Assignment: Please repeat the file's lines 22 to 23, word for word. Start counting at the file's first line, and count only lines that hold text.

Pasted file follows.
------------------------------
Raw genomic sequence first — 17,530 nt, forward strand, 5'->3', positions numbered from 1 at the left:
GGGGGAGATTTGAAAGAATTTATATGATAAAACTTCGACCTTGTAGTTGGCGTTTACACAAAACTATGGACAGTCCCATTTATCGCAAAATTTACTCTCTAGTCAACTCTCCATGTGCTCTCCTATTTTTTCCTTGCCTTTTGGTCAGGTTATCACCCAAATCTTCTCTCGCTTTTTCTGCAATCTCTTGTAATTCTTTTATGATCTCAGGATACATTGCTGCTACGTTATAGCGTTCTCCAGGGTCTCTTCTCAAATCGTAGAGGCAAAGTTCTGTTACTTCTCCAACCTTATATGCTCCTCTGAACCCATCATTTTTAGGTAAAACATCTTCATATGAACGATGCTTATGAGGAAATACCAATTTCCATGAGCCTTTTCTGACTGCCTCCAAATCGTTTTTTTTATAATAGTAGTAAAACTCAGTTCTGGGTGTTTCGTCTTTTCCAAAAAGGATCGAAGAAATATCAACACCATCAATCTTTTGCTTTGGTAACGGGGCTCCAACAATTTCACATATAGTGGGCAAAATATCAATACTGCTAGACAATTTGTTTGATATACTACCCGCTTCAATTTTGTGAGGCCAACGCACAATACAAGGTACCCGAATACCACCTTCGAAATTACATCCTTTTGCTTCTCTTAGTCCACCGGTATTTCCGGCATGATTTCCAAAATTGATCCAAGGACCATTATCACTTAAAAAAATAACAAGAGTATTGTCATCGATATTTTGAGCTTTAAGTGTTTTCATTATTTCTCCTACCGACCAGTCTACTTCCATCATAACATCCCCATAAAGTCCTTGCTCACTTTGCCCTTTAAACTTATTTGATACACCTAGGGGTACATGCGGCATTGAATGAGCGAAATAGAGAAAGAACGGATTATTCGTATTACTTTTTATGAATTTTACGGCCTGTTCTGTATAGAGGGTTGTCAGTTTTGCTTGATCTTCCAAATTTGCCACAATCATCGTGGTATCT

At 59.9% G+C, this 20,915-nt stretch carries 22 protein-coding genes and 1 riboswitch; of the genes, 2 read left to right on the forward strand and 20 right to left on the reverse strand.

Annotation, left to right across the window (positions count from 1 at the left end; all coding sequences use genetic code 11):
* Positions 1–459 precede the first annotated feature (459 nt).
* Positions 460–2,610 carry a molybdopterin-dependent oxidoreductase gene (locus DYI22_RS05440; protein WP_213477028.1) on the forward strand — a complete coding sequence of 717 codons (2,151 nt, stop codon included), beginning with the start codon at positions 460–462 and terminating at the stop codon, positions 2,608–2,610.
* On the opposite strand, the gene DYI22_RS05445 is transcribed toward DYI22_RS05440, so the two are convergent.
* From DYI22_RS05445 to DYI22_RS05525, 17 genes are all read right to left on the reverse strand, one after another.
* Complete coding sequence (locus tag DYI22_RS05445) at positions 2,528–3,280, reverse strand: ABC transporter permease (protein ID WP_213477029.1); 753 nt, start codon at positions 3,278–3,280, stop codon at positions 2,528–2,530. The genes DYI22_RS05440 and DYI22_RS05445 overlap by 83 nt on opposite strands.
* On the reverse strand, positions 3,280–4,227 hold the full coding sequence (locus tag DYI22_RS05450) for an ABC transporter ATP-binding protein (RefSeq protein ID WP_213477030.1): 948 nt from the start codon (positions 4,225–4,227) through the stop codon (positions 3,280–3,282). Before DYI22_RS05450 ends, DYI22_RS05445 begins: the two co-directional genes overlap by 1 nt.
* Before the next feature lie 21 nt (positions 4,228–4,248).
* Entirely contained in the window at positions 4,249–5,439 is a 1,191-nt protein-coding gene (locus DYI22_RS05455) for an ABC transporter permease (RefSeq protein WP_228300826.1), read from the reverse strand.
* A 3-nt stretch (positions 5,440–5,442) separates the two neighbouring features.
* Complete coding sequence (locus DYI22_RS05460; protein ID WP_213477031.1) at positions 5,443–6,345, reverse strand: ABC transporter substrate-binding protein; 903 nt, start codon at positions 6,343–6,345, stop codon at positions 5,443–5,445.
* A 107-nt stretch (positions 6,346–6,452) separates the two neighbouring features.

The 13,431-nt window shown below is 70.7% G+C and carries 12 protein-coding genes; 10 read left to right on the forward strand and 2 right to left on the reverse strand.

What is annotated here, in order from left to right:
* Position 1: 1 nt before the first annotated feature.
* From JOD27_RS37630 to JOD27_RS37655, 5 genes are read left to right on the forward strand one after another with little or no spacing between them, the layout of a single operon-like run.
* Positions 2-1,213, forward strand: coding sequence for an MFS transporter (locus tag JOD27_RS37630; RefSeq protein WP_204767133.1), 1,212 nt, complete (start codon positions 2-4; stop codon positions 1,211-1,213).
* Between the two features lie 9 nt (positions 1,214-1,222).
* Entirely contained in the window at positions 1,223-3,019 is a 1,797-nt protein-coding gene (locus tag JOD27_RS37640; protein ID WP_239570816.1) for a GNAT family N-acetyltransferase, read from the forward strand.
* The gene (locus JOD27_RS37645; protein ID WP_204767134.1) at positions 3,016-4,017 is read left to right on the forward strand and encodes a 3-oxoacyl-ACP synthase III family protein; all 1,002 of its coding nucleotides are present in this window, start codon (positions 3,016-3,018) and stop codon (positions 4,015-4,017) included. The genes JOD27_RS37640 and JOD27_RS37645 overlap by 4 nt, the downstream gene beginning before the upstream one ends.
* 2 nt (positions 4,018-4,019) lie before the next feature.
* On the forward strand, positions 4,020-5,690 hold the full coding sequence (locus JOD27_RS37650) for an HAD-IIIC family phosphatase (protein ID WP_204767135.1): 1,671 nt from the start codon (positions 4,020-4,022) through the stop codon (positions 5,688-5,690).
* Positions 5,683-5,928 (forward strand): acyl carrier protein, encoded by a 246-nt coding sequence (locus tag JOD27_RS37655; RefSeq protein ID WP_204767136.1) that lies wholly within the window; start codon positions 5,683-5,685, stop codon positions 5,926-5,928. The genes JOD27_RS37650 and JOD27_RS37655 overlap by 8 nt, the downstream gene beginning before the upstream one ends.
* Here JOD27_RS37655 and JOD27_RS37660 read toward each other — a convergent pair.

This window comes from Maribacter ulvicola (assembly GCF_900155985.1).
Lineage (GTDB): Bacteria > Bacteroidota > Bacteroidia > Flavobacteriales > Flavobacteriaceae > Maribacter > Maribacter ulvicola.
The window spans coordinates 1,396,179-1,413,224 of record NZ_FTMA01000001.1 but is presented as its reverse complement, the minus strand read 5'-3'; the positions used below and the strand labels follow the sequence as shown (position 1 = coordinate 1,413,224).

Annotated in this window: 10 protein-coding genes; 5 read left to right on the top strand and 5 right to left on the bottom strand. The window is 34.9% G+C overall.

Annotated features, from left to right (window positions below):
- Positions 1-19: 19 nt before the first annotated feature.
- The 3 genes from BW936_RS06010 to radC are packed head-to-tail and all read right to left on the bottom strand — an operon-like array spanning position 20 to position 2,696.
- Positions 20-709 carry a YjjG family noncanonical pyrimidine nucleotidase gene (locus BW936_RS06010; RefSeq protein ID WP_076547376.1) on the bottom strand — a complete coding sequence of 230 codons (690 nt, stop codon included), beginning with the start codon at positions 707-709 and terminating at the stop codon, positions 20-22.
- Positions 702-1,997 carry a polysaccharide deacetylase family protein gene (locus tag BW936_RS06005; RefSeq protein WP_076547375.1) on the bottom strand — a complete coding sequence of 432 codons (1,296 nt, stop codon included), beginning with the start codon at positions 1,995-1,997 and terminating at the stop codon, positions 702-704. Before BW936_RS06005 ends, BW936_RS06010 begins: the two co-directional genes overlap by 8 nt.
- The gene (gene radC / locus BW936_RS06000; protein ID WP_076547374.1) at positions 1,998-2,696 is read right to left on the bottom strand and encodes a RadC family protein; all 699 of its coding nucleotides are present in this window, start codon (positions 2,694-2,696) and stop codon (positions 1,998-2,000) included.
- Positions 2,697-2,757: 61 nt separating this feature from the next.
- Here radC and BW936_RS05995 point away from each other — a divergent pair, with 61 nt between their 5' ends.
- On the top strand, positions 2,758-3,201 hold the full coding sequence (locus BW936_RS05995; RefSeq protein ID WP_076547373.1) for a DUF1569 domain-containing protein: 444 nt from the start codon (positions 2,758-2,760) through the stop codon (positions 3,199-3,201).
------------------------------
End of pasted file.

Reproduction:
* Entirely contained in the window at positions 1,223-3,019 is a 1,797-nt protein-coding gene (locus tag JOD27_RS37640; protein ID WP_239570816.1) for a GNAT family N-acetyltransferase, read from the forward strand.
* The gene (locus JOD27_RS37645; protein ID WP_204767134.1) at positions 3,016-4,017 is read left to right on the forward strand and encodes a 3-oxoacyl-ACP synthase III family protein; all 1,002 of its coding nucleotides are present in this window, start codon (positions 3,016-3,018) and stop codon (positions 4,015-4,017) included. The genes JOD27_RS37640 and JOD27_RS37645 overlap by 4 nt, the downstream gene beginning before the upstream one ends.